The European Parliament is to discuss accountability in the funding of Non-Governmental Organisations working in the in the Middle East region after a Dutch MEP raised concerns over the policies of many of these NGOs which monitor the Israel-Palestinian conflict.
Paul van Buitenen is leading a group of parliamentarians who are creating a dossier on EU funding of Palestinians through NGOs.
They raised the question in the European Parliament last month and should receive a reply to the questions shortly.
“We are... very interested in the EU funding of NGO’s in the Middle East and their aims,” Van Buitenen said.
NGO monitor, a Jerusalem-based organisation which promotes accountability of NGOs, helped Van Buitenen formulate questions to the European Parliament on the Middle East conflict.
Van Buitenen came to prominence in 1998 after he drew MEPs’ attention to irregularities, fraud and mismanagement within the European Commission in 1998.
His office contacted NGO Monitor editor Professor Gerald Steinberg saying he felt there was a need for more transparency and accountability in the allocation of European funds to NGO’s working in the region.
In his response, Steinberg gave examples of NGO’s with "extremist politics", like the Israel Committee Against House Demolitions, which are funded by the EU.
Steinberg suggested the European Parliament be asked questions like "Are there systematic and specific criteria by which decisions on funding for these NGO’s are made?" and "How is the performance of the recipient organisations evaluated?”
“In what concrete ways has the funding provided by the EU as support for ’democratisation and human rights’ or ’economic development’ within Palestinian civil society had a positive impact, if at all?"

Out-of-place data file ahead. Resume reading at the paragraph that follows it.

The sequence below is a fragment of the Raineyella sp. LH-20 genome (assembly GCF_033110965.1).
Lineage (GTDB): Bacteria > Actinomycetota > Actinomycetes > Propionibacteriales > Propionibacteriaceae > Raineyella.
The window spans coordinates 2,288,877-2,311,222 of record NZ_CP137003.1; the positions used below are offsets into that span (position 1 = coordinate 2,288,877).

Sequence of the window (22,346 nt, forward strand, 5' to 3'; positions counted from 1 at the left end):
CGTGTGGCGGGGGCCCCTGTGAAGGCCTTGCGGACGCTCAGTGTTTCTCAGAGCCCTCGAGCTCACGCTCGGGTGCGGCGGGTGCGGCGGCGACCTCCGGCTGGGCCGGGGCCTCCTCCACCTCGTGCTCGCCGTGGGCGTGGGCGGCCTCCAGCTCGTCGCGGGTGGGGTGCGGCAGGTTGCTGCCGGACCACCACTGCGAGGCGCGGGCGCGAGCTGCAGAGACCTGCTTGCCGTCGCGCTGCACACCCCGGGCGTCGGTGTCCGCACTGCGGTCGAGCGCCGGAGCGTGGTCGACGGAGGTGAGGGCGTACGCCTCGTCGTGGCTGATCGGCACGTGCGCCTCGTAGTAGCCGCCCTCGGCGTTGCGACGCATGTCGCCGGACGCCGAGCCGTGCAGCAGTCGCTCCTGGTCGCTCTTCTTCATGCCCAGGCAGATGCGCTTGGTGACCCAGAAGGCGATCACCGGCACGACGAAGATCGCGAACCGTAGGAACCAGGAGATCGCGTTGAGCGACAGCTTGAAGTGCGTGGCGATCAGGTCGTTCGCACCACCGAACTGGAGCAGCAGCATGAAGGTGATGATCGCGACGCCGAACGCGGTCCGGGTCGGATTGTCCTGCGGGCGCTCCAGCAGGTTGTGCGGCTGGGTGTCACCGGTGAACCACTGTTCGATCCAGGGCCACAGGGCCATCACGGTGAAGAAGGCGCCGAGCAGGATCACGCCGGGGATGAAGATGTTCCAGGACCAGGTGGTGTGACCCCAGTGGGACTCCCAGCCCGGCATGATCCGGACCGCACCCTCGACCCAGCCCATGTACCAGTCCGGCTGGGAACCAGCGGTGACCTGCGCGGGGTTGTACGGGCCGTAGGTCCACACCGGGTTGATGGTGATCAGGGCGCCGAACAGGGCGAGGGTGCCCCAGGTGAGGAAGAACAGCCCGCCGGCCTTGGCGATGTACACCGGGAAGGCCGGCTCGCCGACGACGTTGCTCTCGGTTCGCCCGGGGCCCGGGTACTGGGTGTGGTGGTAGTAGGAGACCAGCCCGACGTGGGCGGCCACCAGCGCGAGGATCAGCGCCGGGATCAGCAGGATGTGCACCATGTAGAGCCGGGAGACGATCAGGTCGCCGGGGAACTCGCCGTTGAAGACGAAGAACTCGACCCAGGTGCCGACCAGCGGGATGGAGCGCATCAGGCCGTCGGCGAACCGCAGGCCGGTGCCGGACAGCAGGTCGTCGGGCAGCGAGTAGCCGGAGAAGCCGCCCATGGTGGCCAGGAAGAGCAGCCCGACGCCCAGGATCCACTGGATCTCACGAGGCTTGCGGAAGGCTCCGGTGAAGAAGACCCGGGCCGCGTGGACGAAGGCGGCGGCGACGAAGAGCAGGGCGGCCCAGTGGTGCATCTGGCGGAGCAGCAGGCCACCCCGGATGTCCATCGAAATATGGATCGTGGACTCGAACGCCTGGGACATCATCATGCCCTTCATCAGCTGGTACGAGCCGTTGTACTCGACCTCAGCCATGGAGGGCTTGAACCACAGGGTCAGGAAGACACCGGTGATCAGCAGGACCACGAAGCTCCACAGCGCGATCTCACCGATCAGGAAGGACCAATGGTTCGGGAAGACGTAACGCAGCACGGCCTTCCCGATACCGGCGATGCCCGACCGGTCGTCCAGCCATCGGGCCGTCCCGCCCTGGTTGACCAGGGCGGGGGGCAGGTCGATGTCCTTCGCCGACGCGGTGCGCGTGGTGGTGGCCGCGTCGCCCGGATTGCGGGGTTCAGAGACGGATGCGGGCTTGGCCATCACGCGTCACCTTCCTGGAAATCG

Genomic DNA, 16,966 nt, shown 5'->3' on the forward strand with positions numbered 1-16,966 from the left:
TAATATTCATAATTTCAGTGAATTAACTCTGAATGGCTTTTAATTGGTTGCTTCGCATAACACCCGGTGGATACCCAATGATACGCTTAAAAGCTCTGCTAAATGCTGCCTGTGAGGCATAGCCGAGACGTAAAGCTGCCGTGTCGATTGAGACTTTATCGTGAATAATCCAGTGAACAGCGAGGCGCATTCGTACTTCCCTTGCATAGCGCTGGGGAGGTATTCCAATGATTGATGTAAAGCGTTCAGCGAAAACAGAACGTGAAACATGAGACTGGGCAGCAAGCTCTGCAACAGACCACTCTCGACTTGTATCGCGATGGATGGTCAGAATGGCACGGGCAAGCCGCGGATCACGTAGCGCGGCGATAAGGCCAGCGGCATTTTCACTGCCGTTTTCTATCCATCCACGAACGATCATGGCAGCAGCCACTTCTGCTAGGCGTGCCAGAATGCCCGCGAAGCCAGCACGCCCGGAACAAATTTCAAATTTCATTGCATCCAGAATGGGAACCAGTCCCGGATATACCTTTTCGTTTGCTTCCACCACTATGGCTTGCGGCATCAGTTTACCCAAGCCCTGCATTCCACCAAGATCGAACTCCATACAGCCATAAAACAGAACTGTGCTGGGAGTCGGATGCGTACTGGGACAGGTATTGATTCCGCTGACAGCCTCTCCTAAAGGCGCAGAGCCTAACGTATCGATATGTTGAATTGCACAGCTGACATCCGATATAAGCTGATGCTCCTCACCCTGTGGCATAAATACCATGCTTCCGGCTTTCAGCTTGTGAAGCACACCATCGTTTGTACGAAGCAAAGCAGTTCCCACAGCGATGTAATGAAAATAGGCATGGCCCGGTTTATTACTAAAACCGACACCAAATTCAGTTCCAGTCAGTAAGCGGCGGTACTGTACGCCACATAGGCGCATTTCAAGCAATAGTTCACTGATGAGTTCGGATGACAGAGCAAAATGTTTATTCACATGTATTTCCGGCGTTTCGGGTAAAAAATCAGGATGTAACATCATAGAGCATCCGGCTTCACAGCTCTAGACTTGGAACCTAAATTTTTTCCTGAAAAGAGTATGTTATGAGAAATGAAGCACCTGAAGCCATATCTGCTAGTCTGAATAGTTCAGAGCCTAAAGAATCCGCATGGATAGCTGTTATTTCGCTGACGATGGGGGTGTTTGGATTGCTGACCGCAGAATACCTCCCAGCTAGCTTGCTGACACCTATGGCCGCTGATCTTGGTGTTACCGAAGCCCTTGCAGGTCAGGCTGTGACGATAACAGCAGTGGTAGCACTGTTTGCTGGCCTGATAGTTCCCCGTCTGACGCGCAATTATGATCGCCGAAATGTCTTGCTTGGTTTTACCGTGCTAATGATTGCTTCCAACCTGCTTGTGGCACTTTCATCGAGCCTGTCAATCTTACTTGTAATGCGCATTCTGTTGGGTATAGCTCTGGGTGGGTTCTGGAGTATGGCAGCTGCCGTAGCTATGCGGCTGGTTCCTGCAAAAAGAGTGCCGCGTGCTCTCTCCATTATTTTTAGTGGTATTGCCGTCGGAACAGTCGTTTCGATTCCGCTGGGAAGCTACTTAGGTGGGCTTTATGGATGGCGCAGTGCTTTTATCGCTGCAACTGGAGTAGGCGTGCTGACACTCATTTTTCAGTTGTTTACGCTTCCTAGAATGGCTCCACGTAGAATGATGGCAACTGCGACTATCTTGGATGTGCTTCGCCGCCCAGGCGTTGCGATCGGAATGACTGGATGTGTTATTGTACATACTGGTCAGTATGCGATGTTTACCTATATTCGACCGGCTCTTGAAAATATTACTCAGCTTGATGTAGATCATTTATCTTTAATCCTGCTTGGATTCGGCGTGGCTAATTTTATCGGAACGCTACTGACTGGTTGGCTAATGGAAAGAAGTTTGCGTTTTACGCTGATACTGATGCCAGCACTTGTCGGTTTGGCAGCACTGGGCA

NGO Monitor Conference
The exchange took place just a few days after the inaugural NGO Monitor conference in Jerusalem, aimed at encouring critical debate on the role of NGO’s in the Middle East conflict.
NGO’s like Amnesty International, B’Tselem and Physicians for Human Rights were invited to speak but refused to attend the conference.
Many voices from across the political spectrum debated topics such as “The political power of NGOs” and “The Hamas dilemma”.
When questioned whether the foreign media assigns some NGOs with "halos", a reputation that they are so ’good’ that they are above scrutiny or repute, BBC Israel Bureau chief Simon Wilson said: “I’ve met very few people who have halos.”
Wilson went on to say that the BBC does not depend on NGO’s as a major source of information or perspective: “NGOs actually play a very small part in how [the BBC] reports about this conflict.”
Dr. Olli Ruohomaki, from the Representative Office of Finland said he had never encountered a more complex and entrenched political conflict than that between Israelis and Palestinians.
Ruohomaki said he “strongly condemns all forms of terror” and said that it is “definitely not foreign policy to fund NGO’s that demonise Israel.”
However, he did acknowledge the political nature of foreign aid. “All aid becomes part of a political dynamic and political results, to think otherwise is naïve. But the first rule is to do no harm.”
Sharansky: human rights banner
The conference was concluded by Natan Sharansky, member of Knesset and human rights activist, who compared today’s human rights NGO’s to those that were active during the Cold War.
Sharansky said that today, “the banner of human rights is used against democracy,” with human rights abusers in dictatorial regimes using the language of human rights to demonise Israel.
Sharansky also questioned why so many human rights NGO’s were critical of Israel and other Western democracies and barely paid attention to nations with serious human rights violations. “How can it be that there are so many violations of human rights in the free countries and so few violations in the dictatorships?”